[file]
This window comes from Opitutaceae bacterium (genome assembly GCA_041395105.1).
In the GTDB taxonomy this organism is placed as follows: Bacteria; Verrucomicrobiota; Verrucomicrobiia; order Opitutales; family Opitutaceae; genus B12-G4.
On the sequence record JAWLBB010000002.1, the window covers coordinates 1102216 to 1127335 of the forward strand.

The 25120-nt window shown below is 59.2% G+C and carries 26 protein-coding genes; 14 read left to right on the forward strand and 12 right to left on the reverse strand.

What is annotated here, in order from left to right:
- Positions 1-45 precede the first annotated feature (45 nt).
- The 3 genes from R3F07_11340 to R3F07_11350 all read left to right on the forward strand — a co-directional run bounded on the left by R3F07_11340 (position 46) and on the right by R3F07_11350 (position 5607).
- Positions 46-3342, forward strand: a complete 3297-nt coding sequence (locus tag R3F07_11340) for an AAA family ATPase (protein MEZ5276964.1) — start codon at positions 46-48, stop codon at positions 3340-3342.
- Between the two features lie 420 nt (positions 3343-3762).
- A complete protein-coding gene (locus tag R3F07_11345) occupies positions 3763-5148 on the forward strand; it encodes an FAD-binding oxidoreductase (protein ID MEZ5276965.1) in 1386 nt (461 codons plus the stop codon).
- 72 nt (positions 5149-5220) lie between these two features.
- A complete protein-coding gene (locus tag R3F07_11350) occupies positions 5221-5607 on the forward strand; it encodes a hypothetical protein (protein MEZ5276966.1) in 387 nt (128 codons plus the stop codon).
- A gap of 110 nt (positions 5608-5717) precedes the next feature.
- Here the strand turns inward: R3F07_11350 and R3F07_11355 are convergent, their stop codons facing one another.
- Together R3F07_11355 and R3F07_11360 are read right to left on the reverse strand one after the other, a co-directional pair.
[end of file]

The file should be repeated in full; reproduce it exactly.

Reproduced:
This window comes from Opitutaceae bacterium (genome assembly GCA_041395105.1).
In the GTDB taxonomy this organism is placed as follows: Bacteria; Verrucomicrobiota; Verrucomicrobiia; order Opitutales; family Opitutaceae; genus B12-G4.
On the sequence record JAWLBB010000002.1, the window covers coordinates 1102216 to 1127335 of the forward strand.

The 25120-nt window shown below is 59.2% G+C and carries 26 protein-coding genes; 14 read left to right on the forward strand and 12 right to left on the reverse strand.

What is annotated here, in order from left to right:
- Positions 1-45 precede the first annotated feature (45 nt).
- The 3 genes from R3F07_11340 to R3F07_11350 all read left to right on the forward strand — a co-directional run bounded on the left by R3F07_11340 (position 46) and on the right by R3F07_11350 (position 5607).
- Positions 46-3342, forward strand: a complete 3297-nt coding sequence (locus tag R3F07_11340) for an AAA family ATPase (protein MEZ5276964.1) — start codon at positions 46-48, stop codon at positions 3340-3342.
- Between the two features lie 420 nt (positions 3343-3762).
- A complete protein-coding gene (locus tag R3F07_11345) occupies positions 3763-5148 on the forward strand; it encodes an FAD-binding oxidoreductase (protein ID MEZ5276965.1) in 1386 nt (461 codons plus the stop codon).
- 72 nt (positions 5149-5220) lie between these two features.
- A complete protein-coding gene (locus tag R3F07_11350) occupies positions 5221-5607 on the forward strand; it encodes a hypothetical protein (protein MEZ5276966.1) in 387 nt (128 codons plus the stop codon).
- A gap of 110 nt (positions 5608-5717) precedes the next feature.
- Here the strand turns inward: R3F07_11350 and R3F07_11355 are convergent, their stop codons facing one another.
- Together R3F07_11355 and R3F07_11360 are read right to left on the reverse strand one after the other, a co-directional pair.